“I think students who don’t necessarily fully appreciate this were very well served by him during his time,” Birgeneau said.
Challenges and criticism
Still, UC Student Regent Cinthia Flores said she would have appreciated a more thorough investigation into how to save money and raise revenue before the regents raised tuition. Additionally, Flores said, she wished there had been a better avenue for students to share their input on closing the budget shortfall.
The budget wasn’t Yudof’s only challenge. The UC Student Health Insurance Plan, the university’s attempt to have a systemwide health plan for all 10 UC campuses, experienced massive changes after it was discovered that the program was carrying a deficit of more than $50 million. Yudof said he hopes students will not have to pay for what he says are past actuarial errors.
Retaining top faculty has been difficult as well. According to Yudof’s State of the UC report from May, faculty salaries lag an average of 11 percent behind comparator institutions. Earlier this year, USC lured away two prominent neuroscientists — and their research funding — from cross-town rival UCLA, for example.
Attempts at tackling other challenges have seen mixed results. Yudof said the financing model for higher education is broken, and one of his efforts to fix the flawed model, online courses, has failed to catch on as he had hoped. “An Introduction to Information,” for example, one of a handful of online courses offered at UC Berkeley last fall, saw its enrollment drop nearly 25 percent over the course of the semester.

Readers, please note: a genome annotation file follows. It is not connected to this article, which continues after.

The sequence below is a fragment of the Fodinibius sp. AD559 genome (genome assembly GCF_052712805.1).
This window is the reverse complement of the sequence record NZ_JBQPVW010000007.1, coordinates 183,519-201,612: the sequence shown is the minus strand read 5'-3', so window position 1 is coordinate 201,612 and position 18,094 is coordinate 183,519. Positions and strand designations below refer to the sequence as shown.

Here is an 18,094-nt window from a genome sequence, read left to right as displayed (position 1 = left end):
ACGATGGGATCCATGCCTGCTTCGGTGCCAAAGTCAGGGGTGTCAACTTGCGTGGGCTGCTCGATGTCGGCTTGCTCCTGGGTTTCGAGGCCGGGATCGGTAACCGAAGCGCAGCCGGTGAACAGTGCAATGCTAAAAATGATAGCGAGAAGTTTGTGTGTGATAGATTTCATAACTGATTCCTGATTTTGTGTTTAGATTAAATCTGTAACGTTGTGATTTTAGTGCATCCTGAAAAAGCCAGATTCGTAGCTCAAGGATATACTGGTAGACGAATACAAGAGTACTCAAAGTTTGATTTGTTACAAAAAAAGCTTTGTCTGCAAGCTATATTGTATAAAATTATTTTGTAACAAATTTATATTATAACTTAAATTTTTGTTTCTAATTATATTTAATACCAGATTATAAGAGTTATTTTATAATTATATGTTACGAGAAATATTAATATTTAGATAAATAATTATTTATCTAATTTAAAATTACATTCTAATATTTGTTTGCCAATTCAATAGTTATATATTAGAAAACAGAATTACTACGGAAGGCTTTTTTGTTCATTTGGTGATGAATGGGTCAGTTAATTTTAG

Yudof said he thought faculty and student opposition prevented online classes from catching on faster.
Labor relations, too, have been a challenge. Although eight unions have agreed to pension reforms, a union representing health care and service workers, AFSCME 3299, has yet to reach a deal on a new contract with the UC system. The university announced Tuesday that after months of negotiations, it will implement its latest proposal without agreement from the union.
“It’s an assault on collective bargaining,” said Kathryn Lybarger, president of AFSCME 3299. “It’s an attack on the workers that make the university run. I don’t think we’ve been in a worse place than we are today.”
Even with these challenges, Yudof says he hopes over time that his problematic “grand narrative” will clear.
“What I was trying to do was provide virtually a free education for as many students as possible,” Yudof said, “but those who could afford to pay, to charge them more. And all that got lost in the grand narrative.”